Lastly, through this study Grant and Taylor found that communication styles between genders were different.  Men were significantly more likely to use first-person nouns like “I” when discussing achievements, while women often used nondescript pronouns like “we.” Using  “I”, “my”, and “mines” show your actual contributions much more effectively.

Does this seem a little overwhelming? You’re not alone. Try making these changes in everyday speech so that you can avoid having to filter them out in a job interview or when asking for a promotion, which would only create more hesitations in your speech.

Self-promotion is not a random ability that some people have while others are just out of luck; it is a skill that can be learned, practiced, and deployed successfully. Beyond the strategies here, look to InformHer staff writer Rebekah Peterson’s article on modesty for more tips!

“Thats what she said”

By Bronwyn Neal

Whether Michael Scott is making crazy jokes, leading a Diversity Day discussion, or complaining to the camera about Toby, there is no denying the comedic appeal of The Office.  

Although The Office uses humor to shed light on the issues of white male-dominated Western white-collar workplaces, it also, reinforces gender stereotypes that hinder the success of women and men in these corporate settings.


Now, before you curse my name for criticizing this ever most popular and timeless “reality show”, let me explain.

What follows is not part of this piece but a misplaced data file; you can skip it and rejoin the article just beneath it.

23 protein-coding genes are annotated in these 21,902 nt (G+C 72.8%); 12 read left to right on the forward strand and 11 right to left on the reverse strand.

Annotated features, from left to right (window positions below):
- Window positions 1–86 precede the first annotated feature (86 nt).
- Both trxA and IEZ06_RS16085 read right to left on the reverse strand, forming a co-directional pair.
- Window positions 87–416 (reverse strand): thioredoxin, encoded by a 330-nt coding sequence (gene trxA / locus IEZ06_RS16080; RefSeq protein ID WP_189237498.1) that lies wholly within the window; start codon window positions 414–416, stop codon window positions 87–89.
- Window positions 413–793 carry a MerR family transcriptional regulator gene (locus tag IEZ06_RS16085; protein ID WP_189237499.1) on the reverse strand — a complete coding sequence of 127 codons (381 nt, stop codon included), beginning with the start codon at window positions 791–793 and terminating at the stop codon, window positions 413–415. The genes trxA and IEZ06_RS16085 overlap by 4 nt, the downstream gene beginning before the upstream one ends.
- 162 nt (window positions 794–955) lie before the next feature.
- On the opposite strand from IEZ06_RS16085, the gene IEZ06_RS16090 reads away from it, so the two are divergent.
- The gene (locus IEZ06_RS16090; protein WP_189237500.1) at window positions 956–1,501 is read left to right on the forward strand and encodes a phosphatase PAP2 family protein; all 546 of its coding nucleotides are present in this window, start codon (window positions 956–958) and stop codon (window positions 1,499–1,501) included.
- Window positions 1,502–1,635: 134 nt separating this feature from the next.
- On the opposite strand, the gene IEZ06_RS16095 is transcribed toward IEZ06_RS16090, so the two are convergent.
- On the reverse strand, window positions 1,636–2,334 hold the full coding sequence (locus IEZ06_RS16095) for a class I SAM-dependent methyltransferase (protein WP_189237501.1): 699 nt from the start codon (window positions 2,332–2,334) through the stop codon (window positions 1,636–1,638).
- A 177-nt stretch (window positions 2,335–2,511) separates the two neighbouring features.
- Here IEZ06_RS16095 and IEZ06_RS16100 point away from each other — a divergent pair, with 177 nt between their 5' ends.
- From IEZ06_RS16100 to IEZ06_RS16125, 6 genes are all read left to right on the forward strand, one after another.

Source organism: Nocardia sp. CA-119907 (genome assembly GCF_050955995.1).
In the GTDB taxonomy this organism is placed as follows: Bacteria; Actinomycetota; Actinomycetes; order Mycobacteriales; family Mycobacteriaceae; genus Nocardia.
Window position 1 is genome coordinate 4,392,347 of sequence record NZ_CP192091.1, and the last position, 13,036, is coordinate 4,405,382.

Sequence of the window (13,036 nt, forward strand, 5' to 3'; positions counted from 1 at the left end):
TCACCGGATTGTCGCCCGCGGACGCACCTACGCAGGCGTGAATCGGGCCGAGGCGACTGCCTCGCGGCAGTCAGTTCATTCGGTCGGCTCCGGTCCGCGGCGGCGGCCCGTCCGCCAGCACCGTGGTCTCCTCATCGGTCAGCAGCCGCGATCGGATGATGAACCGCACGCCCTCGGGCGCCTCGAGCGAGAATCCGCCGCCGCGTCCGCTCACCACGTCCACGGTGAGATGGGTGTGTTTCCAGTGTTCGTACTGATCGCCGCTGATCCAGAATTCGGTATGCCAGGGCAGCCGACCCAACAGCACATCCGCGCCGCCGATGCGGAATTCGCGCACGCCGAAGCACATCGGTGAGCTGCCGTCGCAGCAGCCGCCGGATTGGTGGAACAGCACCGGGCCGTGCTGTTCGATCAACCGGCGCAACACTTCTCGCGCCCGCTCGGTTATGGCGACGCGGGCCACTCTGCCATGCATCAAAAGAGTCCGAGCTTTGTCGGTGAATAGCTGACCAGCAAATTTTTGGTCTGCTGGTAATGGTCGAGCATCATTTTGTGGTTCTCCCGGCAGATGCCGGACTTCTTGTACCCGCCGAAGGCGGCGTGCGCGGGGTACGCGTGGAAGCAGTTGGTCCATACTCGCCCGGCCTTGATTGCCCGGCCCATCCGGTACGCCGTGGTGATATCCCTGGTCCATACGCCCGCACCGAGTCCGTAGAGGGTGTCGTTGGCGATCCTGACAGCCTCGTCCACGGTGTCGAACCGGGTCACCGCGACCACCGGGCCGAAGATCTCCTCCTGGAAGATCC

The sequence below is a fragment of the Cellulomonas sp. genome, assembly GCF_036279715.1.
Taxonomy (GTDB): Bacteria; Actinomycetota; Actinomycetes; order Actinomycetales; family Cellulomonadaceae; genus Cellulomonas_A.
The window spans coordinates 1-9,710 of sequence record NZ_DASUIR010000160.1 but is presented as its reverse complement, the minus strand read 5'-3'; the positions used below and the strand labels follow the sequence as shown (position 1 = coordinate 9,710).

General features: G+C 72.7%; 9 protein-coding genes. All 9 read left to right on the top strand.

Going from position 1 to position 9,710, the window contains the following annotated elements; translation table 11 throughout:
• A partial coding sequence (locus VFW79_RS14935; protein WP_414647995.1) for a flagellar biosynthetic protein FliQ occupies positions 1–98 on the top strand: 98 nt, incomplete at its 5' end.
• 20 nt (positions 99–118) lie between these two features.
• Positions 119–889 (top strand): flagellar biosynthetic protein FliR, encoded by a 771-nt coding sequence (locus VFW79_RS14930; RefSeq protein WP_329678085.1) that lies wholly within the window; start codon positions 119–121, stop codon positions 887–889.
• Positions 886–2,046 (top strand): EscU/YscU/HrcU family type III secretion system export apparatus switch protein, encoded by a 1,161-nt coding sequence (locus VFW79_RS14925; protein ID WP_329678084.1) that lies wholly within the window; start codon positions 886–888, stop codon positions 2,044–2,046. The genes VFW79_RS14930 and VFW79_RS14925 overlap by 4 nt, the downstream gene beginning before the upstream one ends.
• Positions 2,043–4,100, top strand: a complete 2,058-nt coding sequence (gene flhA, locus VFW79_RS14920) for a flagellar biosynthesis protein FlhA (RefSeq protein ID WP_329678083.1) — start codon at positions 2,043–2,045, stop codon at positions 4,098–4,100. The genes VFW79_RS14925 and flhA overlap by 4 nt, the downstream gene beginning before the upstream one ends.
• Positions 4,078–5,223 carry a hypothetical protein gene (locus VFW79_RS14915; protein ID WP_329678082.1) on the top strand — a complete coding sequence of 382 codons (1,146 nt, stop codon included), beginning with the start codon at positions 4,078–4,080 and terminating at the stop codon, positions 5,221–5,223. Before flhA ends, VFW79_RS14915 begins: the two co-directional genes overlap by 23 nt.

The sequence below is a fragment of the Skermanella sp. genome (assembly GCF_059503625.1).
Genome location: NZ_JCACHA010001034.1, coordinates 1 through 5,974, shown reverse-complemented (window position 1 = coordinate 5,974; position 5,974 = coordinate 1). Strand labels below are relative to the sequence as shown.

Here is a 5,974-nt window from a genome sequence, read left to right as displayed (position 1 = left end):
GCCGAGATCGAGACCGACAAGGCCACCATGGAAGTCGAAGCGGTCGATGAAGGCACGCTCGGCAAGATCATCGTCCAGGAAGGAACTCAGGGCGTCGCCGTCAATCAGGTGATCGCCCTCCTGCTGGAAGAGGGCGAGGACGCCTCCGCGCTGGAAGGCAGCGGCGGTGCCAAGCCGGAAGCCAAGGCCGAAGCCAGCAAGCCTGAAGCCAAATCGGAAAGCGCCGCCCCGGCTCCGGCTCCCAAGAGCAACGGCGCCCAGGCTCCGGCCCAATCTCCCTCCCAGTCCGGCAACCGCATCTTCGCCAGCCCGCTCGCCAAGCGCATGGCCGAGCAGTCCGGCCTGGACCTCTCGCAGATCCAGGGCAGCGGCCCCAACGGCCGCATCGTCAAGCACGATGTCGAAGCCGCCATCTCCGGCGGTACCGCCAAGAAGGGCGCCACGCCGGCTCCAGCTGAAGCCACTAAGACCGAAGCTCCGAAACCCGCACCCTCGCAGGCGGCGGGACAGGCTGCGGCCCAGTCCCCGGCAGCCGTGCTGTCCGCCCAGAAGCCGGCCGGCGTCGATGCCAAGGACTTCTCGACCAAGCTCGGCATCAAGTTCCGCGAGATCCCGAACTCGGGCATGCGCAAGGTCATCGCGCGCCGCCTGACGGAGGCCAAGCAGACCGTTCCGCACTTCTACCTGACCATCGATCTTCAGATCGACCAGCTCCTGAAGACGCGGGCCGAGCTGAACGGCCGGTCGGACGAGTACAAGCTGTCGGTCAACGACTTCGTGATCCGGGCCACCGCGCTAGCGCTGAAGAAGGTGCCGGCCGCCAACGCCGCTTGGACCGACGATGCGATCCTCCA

In 2013, Jessica Birthisel and Jason A. Martin analyzed the first 2 seasons of The Office and assigned gender related incidents into 3 categories: gendered hierarchies, corporative initiatives magnifying gender tension, and informal mixed-gendered interaction. The researchers used real-world workplace research in order to explore the ways in which The Office reinforces these frameworks. As a result they were able to assess if the representation of real life office situations in The Office reinforce or challenge the patriarchy that is American corporate life.


Gendered hierarchies are basically power structures; how men and women, as bosses, are perceived. Women in leadership positions tend to be seen as uptight and aggressive; whereas women in a support role are viewed as sweet and helpful. Men as bosses on the other hand are viewed as in charge, but more feminine due to their “suit” and corporate image when compared to more “manly” blue collar positions. These stereotypical characteristics are carried out by The Offices’ main characters; Jane and Michael. Jane, Michael’s boss, is the HBIC at Dunder Mifflin; she is no-nonsense and aggressive when dealing with problems and coworkers. Michael, on the other hand, would rather be seen as a friend than a boss and would rather be seen as “cool” than authoritative.